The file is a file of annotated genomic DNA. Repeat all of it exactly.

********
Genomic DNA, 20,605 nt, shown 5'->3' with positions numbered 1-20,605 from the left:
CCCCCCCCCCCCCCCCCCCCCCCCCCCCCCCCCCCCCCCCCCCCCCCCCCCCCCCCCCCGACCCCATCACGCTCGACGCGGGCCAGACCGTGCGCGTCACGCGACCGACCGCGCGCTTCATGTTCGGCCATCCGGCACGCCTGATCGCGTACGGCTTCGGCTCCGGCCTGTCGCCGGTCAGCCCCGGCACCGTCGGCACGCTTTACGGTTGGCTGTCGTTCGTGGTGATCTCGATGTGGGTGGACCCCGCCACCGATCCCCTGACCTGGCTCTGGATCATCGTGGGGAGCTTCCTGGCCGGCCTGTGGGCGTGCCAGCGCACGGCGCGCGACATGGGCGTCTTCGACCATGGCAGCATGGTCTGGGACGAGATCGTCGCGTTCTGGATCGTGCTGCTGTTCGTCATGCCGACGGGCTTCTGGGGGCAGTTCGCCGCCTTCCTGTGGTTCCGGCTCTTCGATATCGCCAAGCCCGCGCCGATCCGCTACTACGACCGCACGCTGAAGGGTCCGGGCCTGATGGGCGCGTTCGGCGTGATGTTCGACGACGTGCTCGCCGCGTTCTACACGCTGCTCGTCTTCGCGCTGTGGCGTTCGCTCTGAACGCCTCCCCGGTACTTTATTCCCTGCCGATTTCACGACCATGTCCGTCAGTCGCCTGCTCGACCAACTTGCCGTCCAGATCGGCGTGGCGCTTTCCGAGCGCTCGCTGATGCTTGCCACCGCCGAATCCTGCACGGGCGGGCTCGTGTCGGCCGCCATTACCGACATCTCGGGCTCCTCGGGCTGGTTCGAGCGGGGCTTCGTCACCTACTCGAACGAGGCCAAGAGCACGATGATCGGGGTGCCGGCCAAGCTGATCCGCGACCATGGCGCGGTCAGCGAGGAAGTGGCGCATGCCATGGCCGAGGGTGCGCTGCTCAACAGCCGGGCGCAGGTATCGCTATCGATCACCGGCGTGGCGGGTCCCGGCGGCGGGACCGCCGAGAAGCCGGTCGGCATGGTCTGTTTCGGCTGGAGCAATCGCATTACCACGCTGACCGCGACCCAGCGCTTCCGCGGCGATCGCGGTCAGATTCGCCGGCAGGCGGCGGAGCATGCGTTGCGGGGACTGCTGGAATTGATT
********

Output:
Genomic DNA, 20,605 nt, shown 5'->3' with positions numbered 1-20,605 from the left:
CCCCCCCCCCCCCCCCCCCCCCCCCCCCCCCCCCCCCCCCCCCCCCCCCCCCCCCCCCCGACCCCATCACGCTCGACGCGGGCCAGACCGTGCGCGTCACGCGACCGACCGCGCGCTTCATGTTCGGCCATCCGGCACGCCTGATCGCGTACGGCTTCGGCTCCGGCCTGTCGCCGGTCAGCCCCGGCACCGTCGGCACGCTTTACGGTTGGCTGTCGTTCGTGGTGATCTCGATGTGGGTGGACCCCGCCACCGATCCCCTGACCTGGCTCTGGATCATCGTGGGGAGCTTCCTGGCCGGCCTGTGGGCGTGCCAGCGCACGGCGCGCGACATGGGCGTCTTCGACCATGGCAGCATGGTCTGGGACGAGATCGTCGCGTTCTGGATCGTGCTGCTGTTCGTCATGCCGACGGGCTTCTGGGGGCAGTTCGCCGCCTTCCTGTGGTTCCGGCTCTTCGATATCGCCAAGCCCGCGCCGATCCGCTACTACGACCGCACGCTGAAGGGTCCGGGCCTGATGGGCGCGTTCGGCGTGATGTTCGACGACGTGCTCGCCGCGTTCTACACGCTGCTCGTCTTCGCGCTGTGGCGTTCGCTCTGAACGCCTCCCCGGTACTTTATTCCCTGCCGATTTCACGACCATGTCCGTCAGTCGCCTGCTCGACCAACTTGCCGTCCAGATCGGCGTGGCGCTTTCCGAGCGCTCGCTGATGCTTGCCACCGCCGAATCCTGCACGGGCGGGCTCGTGTCGGCCGCCATTACCGACATCTCGGGCTCCTCGGGCTGGTTCGAGCGGGGCTTCGTCACCTACTCGAACGAGGCCAAGAGCACGATGATCGGGGTGCCGGCCAAGCTGATCCGCGACCATGGCGCGGTCAGCGAGGAAGTGGCGCATGCCATGGCCGAGGGTGCGCTGCTCAACAGCCGGGCGCAGGTATCGCTATCGATCACCGGCGTGGCGGGTCCCGGCGGCGGGACCGCCGAGAAGCCGGTCGGCATGGTCTGTTTCGGCTGGAGCAATCGCATTACCACGCTGACCGCGACCCAGCGCTTCCGCGGCGATCGCGGTCAGATTCGCCGGCAGGCGGCGGAGCATGCGTTGCGGGGACTGCTGGAATTGATT